mission? Oh, nothing short of helping every creator in the world achieve
sustainable income. We’re making this happen by building the best
platform for creators to make money, run their creative businesses, and
connect with the fans who matter most.”
High-resolution EEG investigation of meditation According to recent investigations, theta and alpha oscillations are defined as narrow frequency bands reflecting the activity of multifunctional neuronal networks.These are deferentially associated with orientation, attention, memory, effective, and cognitive processing. 128-channel ESI System (ESI-128, NeuroScan Labs.) and 64-channel QuikCap with imbedded Ag/AgCl electrodes (NeuroSoft, Inc.) were used inorder to record these EEG from 62 active scalp sites referenced to the tip of the nose along with both vertical and horizontal electrooculograms (EOGs). EEG spectral power and coherence was estimated in the individually defined delta, theta, alpha-1, alpha-2, and alpha-3 bands and were used to identify and characterize brain regions involved in the meditative states, in which focused internalized attention gave rise to emotionally positive ‘blissful’ experience.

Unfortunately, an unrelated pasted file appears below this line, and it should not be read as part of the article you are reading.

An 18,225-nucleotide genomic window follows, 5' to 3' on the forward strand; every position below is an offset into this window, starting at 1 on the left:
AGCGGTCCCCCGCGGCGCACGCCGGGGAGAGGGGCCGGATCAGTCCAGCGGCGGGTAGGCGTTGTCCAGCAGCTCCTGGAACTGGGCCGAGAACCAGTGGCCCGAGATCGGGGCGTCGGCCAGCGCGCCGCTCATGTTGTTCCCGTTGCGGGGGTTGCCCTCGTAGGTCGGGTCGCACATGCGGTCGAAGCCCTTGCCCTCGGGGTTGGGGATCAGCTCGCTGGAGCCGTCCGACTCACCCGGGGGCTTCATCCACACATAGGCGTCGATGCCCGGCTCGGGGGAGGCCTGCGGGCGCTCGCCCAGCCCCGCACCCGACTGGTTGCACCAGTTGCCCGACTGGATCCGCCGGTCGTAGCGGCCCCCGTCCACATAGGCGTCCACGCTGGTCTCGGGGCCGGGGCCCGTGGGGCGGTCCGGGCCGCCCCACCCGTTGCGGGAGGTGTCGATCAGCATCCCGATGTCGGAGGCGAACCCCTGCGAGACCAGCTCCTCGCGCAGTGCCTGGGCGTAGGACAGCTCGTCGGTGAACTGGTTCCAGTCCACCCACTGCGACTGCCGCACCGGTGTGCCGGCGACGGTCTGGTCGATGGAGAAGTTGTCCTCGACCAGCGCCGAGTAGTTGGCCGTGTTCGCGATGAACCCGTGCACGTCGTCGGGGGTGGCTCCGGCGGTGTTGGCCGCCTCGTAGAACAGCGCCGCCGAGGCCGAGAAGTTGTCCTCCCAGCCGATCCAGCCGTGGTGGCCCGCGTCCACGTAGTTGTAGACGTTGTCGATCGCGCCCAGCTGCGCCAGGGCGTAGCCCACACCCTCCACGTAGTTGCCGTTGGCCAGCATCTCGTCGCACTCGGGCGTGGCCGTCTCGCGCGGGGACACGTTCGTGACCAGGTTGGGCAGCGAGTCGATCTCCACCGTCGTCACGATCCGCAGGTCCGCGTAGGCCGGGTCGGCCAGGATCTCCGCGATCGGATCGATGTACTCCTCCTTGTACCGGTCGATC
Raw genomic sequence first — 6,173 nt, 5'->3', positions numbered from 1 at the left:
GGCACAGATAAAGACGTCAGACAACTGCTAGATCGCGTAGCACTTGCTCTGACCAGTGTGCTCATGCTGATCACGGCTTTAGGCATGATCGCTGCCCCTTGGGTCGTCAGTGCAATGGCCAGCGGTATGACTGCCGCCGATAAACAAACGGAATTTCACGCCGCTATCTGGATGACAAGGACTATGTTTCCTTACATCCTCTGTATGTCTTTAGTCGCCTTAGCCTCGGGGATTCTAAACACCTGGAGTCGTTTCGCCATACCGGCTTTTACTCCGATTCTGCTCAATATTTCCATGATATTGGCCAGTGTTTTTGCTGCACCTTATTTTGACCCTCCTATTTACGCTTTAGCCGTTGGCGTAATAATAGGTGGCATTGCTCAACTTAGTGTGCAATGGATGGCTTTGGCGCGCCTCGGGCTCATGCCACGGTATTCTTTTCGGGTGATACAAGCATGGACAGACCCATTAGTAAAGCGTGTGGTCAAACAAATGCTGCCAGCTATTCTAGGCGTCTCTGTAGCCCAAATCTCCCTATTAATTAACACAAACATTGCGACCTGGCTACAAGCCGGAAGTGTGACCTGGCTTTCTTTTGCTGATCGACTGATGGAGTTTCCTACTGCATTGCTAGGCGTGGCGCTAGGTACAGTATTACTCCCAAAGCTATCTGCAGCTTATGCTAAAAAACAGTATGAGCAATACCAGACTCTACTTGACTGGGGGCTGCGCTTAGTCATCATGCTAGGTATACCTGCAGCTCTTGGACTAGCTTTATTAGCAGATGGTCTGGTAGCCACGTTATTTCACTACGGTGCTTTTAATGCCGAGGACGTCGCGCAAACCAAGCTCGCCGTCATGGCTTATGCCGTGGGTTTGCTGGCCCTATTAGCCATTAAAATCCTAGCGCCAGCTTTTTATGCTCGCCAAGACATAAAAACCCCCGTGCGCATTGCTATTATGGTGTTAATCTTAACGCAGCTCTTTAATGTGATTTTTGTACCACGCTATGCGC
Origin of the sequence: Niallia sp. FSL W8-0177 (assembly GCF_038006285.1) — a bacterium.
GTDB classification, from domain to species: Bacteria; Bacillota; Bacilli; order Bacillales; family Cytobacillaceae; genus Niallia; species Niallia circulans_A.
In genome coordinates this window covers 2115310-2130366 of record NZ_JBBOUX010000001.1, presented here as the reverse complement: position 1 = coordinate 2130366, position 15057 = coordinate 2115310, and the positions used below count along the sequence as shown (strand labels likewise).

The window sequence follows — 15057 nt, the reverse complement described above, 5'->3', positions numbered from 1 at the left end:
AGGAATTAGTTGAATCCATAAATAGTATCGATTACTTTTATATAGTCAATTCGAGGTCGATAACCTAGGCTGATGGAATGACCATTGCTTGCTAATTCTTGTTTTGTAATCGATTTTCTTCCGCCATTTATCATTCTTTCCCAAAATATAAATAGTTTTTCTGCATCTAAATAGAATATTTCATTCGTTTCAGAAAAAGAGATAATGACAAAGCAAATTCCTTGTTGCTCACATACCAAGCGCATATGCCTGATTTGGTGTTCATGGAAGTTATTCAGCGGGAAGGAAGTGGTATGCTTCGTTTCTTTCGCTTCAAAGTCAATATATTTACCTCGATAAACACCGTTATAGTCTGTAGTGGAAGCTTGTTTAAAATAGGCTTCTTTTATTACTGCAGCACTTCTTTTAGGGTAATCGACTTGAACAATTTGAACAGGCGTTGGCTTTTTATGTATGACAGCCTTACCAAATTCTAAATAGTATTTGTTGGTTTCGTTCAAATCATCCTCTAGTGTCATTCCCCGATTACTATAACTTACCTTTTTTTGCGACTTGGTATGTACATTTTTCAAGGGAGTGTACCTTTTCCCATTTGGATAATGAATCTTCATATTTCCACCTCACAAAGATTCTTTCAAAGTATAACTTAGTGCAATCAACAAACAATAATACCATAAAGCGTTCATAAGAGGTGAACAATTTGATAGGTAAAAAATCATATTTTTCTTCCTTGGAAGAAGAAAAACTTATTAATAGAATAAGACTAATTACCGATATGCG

Blissful state was accompanied by an increase in anterior frontal and midline theta synchronization as well as an enhanced theta long-distant connectivity between prefrontal and posterior cortex with distinct ‘center of gravity’ in the left prefrontal region (AF3 site). Therefore, subjective scores of emotional experience significantly correlated with theta waveforms whereas scores of internalized attention were correlated with both theta and alpha lower synchronization.
Conclusion These results suggest selective associations of theta and alpha oscillating networks activity with states of internalized attention and positive emotional experience.
Spectral power changes between eyes closed and meditation conditions in the short-term (STM) and long-term (LTM) meditators in the theta, alpha-1, and alpha-2
Coherence changes between eyes closed and meditation conditions in the STM and LTM in the theta band. Solid lines indicate coherence increase whereas dashed lines point to coherence decrease (the thicker lines relate to error probability of P < 0.001, the thinner lines relate to P < 0.01